Brian Cameron, the general manager of Dairy Farmers of Nova Scotia, said in the last two years consumer demand has increased two to three per cent year over year. Fluid cream has increased by three-and-a-half per cent.
“For butter and a dairy product, that’s a large increase,” Cameron told CBC’s Maritime Noon.
“There’s a move in the health sector — and I’m not a nutritionist — away from trans fats and more towards sources of fat.”
Charlebois says the average Canadian household will spend $8,631 on food in 2016, an increase of about $345. That figure includes $2,416 spent at restaurants.
“Canada is the only industrialized country where you find the food inflation rate to be above 2.5 per cent. That’s significant. Right now we are sitting at 4.1 per cent,” Charlebois told CBC News.
“Europe food inflation’s barely at one per cent. There’s too much food in the market. The U.S. inflation rate is much lower than ours. The currency clearly is not helping families that are in need of affordable foods.”
He said Canada has become more vulnerable to currency swings and inflation, because it has allowed food processing in the country to be moved offshore. That’s one reason we are paying more for pasta and bread, even though Canada produces the wheat.
Charlebois said the high prices are hardest on low-income Canadians and people in remote communities, who often have difficulty affording fresh food.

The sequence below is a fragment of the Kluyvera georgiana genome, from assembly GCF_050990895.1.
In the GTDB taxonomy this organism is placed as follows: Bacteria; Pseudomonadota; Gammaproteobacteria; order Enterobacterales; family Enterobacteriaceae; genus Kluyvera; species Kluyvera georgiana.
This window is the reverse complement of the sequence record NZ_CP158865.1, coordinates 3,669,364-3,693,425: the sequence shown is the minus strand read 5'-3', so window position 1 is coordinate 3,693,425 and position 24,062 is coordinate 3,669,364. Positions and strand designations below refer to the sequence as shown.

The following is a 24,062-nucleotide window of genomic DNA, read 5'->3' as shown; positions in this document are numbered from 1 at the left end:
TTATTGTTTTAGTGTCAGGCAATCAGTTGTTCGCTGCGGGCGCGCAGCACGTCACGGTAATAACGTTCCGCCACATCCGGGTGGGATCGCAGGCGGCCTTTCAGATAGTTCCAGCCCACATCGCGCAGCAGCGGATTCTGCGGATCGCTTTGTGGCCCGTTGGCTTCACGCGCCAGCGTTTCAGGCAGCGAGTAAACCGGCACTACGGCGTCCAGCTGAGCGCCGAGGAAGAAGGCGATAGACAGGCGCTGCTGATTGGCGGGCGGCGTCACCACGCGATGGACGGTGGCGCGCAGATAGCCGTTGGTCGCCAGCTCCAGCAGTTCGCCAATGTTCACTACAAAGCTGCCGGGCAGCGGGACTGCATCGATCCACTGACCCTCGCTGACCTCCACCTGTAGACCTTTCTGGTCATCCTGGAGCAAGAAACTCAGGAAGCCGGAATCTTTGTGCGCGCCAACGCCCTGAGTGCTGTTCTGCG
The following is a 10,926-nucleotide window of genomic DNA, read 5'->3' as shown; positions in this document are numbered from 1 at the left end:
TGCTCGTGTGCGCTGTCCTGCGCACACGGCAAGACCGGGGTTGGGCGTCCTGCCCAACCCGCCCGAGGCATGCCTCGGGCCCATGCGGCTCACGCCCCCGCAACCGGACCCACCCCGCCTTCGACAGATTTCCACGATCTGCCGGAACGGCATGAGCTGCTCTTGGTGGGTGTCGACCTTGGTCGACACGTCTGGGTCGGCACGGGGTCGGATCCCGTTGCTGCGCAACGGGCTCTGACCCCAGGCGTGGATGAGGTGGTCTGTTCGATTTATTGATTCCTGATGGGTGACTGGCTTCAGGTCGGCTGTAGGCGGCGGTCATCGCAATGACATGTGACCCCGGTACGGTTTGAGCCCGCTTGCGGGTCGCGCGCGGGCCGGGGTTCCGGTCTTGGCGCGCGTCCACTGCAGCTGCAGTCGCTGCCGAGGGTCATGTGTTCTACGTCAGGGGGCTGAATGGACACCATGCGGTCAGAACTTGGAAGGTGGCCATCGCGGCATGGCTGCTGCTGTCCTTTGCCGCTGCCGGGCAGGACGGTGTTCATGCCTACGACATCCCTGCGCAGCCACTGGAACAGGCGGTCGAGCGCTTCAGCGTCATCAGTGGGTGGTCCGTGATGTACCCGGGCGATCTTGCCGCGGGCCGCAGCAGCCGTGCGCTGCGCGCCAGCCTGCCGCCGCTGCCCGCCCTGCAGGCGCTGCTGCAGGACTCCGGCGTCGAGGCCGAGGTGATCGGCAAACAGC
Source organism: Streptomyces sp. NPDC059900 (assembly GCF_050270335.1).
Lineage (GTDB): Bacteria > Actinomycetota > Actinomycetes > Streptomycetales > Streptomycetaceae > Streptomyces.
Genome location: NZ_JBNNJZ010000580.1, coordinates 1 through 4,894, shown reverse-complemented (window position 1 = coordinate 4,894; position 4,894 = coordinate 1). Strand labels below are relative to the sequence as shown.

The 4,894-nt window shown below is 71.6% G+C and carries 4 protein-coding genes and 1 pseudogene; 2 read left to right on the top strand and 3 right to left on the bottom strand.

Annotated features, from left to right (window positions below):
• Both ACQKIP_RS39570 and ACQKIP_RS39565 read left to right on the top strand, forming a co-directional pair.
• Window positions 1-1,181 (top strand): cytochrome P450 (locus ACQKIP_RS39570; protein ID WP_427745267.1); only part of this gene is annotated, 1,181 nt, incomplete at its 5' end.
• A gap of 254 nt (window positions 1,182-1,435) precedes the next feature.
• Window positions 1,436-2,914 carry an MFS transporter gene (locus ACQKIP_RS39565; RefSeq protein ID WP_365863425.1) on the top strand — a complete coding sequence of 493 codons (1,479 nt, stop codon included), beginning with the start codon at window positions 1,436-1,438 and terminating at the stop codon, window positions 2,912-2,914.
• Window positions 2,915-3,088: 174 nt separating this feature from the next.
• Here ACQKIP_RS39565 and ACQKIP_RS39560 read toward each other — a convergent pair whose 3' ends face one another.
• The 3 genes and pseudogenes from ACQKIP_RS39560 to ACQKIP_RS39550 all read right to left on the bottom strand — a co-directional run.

“We need to figure out a way to offer affordable foods to northern communities,” he said.
Climate change and El Nino
Another factor that could affect food prices is climate change, according to the Food Institute study.
The drought in California has pushed up fruit and vegetable prices in 2015, but in 2016 a big El Nino should mean a lot of rain that will restore crops in the U.S. southwest and could help keep prices down. El Nino is a Pacific current that affects weather pattern.
Charlebois is watching several consumer trends that could have an effect on food production in the coming year, among them the trend to local food and a concern about animal welfare and more emphasis on protein alternatives.
Meat prices rose so rapidly over the past two years that consumers have shifted to alternatives, including pulses such as lentils and chickpeas.
“People are looking for local products …,” he said. They’re concerned about the ethical treatment of animals, the ingredients, the naturalization of food.”
Charlebois pointed to decisions by companies such as Kraft and General Mills to put more natural ingredients in food and be more transparent about how ingredients are sourced.
“Throw in a lot of different things that may drive prices — like McDonald’s this year to go cage-free cured chicken without antibiotics — all these things will only drive prices higher,” he said.